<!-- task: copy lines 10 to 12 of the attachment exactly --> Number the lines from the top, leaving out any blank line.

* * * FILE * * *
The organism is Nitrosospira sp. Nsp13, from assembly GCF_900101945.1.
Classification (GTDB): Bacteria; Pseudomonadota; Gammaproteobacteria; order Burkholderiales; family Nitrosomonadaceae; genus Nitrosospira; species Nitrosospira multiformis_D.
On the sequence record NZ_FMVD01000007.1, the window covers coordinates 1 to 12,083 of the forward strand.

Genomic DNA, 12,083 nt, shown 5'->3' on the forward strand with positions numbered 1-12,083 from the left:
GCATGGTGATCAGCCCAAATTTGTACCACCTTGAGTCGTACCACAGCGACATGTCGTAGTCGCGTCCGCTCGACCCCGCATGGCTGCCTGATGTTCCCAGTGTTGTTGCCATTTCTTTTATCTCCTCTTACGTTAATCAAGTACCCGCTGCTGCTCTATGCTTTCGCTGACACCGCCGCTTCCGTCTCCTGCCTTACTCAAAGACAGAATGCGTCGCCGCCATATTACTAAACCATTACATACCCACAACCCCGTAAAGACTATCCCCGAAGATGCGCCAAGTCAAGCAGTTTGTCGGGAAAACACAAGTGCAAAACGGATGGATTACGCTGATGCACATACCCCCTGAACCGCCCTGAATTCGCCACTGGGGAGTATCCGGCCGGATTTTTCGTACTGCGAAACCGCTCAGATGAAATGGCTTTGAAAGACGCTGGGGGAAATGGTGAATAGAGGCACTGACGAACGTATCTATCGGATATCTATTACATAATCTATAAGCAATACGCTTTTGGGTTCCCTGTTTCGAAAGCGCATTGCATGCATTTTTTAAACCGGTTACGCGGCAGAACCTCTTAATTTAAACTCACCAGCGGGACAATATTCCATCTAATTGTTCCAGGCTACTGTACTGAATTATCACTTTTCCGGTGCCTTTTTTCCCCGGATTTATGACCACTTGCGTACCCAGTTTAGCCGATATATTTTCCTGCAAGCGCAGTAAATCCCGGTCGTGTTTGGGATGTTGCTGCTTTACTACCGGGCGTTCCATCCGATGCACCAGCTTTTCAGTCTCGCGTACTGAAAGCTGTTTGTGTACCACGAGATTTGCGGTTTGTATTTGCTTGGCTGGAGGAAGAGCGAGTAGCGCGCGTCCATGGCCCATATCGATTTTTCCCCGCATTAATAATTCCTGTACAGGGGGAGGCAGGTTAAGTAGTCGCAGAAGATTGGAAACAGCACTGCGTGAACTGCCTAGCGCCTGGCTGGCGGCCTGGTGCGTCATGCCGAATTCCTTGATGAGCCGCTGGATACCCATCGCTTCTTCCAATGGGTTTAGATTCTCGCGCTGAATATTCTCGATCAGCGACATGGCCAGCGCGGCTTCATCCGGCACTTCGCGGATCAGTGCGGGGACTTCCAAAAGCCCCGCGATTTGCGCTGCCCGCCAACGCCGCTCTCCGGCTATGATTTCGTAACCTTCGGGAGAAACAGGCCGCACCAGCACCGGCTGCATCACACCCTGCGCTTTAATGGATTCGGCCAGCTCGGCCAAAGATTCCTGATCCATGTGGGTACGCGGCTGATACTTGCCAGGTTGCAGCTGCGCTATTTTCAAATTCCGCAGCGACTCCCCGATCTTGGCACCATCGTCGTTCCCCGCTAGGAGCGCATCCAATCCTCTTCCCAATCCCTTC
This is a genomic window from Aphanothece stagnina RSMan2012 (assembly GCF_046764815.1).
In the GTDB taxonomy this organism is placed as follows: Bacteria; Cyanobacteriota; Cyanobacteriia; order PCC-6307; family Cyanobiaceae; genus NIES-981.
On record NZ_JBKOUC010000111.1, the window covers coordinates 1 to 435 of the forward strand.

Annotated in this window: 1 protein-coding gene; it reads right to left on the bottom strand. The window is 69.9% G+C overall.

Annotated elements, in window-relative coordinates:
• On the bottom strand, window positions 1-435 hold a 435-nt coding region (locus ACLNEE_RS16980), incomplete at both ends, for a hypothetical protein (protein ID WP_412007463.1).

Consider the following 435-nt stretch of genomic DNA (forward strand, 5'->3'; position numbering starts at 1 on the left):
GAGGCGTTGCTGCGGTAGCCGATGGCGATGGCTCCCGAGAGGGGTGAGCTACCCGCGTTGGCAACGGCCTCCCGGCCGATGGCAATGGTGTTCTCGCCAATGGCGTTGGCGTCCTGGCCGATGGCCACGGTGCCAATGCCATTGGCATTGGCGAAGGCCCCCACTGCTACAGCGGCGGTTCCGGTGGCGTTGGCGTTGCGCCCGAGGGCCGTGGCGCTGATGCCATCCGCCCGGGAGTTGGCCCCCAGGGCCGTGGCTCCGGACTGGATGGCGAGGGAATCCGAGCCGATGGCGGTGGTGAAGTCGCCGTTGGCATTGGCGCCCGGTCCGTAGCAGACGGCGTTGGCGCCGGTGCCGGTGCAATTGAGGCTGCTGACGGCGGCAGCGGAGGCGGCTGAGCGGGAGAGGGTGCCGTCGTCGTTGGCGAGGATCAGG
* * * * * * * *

Annotated elements, in window-relative coordinates:
• On the bottom strand, window positions 1-435 hold a 435-nt coding region (locus ACLNEE_RS16980), incomplete at both ends, for a hypothetical protein (protein ID WP_412007463.1).

Consider the following 435-nt stretch of genomic DNA (forward strand, 5'->3'; position numbering starts at 1 on the left):